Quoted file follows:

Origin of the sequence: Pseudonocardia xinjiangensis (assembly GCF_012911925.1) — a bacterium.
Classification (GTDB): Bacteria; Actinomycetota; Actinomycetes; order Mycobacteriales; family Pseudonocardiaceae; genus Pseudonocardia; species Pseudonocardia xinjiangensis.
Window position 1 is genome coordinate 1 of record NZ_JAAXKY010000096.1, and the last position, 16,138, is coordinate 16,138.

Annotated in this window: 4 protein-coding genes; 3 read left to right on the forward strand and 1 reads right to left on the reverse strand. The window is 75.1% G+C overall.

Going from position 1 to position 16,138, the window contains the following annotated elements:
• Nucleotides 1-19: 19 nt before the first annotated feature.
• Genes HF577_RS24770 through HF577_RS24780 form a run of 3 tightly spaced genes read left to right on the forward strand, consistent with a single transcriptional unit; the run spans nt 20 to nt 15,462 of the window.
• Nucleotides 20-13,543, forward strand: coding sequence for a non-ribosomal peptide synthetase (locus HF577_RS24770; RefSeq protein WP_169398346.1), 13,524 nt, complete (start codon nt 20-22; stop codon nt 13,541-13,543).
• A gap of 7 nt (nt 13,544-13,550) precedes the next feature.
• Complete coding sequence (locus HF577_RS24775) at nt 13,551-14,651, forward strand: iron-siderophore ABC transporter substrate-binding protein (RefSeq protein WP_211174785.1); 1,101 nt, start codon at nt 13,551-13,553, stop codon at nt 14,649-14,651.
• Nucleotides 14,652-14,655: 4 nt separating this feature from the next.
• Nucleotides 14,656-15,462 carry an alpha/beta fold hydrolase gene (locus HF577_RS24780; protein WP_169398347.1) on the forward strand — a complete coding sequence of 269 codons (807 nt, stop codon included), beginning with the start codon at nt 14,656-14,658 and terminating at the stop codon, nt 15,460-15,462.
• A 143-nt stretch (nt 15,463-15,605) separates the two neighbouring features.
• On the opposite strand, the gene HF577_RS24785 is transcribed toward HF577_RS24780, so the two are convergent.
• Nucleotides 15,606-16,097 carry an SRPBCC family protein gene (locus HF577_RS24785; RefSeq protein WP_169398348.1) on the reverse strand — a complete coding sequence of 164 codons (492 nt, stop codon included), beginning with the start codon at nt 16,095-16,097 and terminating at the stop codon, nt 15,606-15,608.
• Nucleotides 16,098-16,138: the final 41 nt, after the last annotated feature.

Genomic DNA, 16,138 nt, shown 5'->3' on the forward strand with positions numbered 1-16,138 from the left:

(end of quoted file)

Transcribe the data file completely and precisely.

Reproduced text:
Origin of the sequence: Pseudonocardia xinjiangensis (assembly GCF_012911925.1) — a bacterium.
Classification (GTDB): Bacteria; Actinomycetota; Actinomycetes; order Mycobacteriales; family Pseudonocardiaceae; genus Pseudonocardia; species Pseudonocardia xinjiangensis.
Window position 1 is genome coordinate 1 of record NZ_JAAXKY010000096.1, and the last position, 16,138, is coordinate 16,138.

Annotated in this window: 4 protein-coding genes; 3 read left to right on the forward strand and 1 reads right to left on the reverse strand. The window is 75.1% G+C overall.

Going from position 1 to position 16,138, the window contains the following annotated elements:
• Nucleotides 1-19: 19 nt before the first annotated feature.
• Genes HF577_RS24770 through HF577_RS24780 form a run of 3 tightly spaced genes read left to right on the forward strand, consistent with a single transcriptional unit; the run spans nt 20 to nt 15,462 of the window.
• Nucleotides 20-13,543, forward strand: coding sequence for a non-ribosomal peptide synthetase (locus HF577_RS24770; RefSeq protein WP_169398346.1), 13,524 nt, complete (start codon nt 20-22; stop codon nt 13,541-13,543).
• A gap of 7 nt (nt 13,544-13,550) precedes the next feature.
• Complete coding sequence (locus HF577_RS24775) at nt 13,551-14,651, forward strand: iron-siderophore ABC transporter substrate-binding protein (RefSeq protein WP_211174785.1); 1,101 nt, start codon at nt 13,551-13,553, stop codon at nt 14,649-14,651.
• Nucleotides 14,652-14,655: 4 nt separating this feature from the next.
• Nucleotides 14,656-15,462 carry an alpha/beta fold hydrolase gene (locus HF577_RS24780; protein WP_169398347.1) on the forward strand — a complete coding sequence of 269 codons (807 nt, stop codon included), beginning with the start codon at nt 14,656-14,658 and terminating at the stop codon, nt 15,460-15,462.
• A 143-nt stretch (nt 15,463-15,605) separates the two neighbouring features.
• On the opposite strand, the gene HF577_RS24785 is transcribed toward HF577_RS24780, so the two are convergent.
• Nucleotides 15,606-16,097 carry an SRPBCC family protein gene (locus HF577_RS24785; RefSeq protein WP_169398348.1) on the reverse strand — a complete coding sequence of 164 codons (492 nt, stop codon included), beginning with the start codon at nt 16,095-16,097 and terminating at the stop codon, nt 15,606-15,608.
• Nucleotides 16,098-16,138: the final 41 nt, after the last annotated feature.

Genomic DNA, 16,138 nt, shown 5'->3' on the forward strand with positions numbered 1-16,138 from the left: